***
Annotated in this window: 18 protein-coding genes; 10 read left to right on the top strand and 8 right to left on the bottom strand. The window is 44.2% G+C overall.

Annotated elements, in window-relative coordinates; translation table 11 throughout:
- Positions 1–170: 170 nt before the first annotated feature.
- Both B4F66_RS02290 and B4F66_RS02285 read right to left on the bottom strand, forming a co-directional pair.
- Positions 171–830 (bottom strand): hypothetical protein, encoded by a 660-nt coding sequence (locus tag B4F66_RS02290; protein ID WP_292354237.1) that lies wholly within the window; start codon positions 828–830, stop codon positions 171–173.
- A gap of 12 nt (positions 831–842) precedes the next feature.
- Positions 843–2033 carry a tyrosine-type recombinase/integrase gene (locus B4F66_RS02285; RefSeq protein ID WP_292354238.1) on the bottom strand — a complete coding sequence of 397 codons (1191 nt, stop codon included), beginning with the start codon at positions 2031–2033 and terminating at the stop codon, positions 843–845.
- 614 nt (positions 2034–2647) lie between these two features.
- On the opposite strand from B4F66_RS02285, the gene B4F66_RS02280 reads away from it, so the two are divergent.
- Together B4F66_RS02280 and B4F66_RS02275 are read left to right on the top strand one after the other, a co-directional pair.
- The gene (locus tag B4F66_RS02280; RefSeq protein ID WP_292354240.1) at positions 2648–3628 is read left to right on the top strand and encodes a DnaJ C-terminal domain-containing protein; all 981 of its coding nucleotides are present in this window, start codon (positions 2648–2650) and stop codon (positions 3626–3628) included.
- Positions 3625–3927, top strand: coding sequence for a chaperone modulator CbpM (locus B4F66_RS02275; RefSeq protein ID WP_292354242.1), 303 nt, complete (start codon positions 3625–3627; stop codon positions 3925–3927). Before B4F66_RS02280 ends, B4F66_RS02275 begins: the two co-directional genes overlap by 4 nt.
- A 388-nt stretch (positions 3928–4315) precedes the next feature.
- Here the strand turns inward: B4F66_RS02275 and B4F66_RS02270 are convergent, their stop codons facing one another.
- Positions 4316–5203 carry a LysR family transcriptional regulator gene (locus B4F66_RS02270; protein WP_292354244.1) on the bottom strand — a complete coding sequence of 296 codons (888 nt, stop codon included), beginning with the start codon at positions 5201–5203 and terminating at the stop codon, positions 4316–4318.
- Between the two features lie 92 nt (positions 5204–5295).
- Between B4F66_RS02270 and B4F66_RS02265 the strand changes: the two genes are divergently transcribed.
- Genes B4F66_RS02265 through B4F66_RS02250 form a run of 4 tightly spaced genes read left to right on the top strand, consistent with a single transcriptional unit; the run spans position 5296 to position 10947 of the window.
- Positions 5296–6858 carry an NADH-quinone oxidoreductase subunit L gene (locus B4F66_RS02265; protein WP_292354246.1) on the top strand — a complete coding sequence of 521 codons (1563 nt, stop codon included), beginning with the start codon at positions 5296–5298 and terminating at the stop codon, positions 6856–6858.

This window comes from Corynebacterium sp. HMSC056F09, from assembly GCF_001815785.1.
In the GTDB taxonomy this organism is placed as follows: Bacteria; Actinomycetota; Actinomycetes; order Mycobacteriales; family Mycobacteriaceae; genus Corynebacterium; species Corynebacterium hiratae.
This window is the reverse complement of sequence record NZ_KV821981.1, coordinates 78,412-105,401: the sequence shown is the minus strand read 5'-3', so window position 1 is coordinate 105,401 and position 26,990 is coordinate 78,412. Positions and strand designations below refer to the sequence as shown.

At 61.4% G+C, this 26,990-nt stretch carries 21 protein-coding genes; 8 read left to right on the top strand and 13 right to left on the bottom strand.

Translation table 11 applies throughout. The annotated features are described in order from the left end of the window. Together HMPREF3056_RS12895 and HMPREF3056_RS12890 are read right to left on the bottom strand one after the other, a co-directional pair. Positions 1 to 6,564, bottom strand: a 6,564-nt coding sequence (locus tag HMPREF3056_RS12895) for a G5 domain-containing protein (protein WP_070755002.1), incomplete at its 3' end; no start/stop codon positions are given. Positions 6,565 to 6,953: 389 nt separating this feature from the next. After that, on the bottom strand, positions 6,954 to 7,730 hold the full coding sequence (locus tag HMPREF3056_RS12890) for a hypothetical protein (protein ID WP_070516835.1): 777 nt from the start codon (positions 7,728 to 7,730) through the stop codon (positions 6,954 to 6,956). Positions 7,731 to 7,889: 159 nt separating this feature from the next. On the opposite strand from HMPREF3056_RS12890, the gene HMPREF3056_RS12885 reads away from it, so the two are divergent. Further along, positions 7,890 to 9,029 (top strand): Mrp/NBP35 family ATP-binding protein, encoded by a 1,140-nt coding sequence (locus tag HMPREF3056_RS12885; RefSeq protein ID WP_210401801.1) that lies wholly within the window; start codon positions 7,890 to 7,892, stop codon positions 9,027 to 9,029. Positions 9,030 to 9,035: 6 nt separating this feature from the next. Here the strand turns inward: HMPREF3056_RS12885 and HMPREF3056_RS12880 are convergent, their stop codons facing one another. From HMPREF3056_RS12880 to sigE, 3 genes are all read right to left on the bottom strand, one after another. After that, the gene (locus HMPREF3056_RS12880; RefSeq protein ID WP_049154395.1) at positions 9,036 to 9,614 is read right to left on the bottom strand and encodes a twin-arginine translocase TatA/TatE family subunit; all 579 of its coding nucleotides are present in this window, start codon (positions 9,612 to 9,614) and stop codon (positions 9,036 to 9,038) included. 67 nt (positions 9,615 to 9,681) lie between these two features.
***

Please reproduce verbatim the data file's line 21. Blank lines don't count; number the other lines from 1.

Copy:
In the GTDB taxonomy this organism is placed as follows: Bacteria; Actinomycetota; Actinomycetes; order Mycobacteriales; family Mycobacteriaceae; genus Corynebacterium; species Corynebacterium hiratae.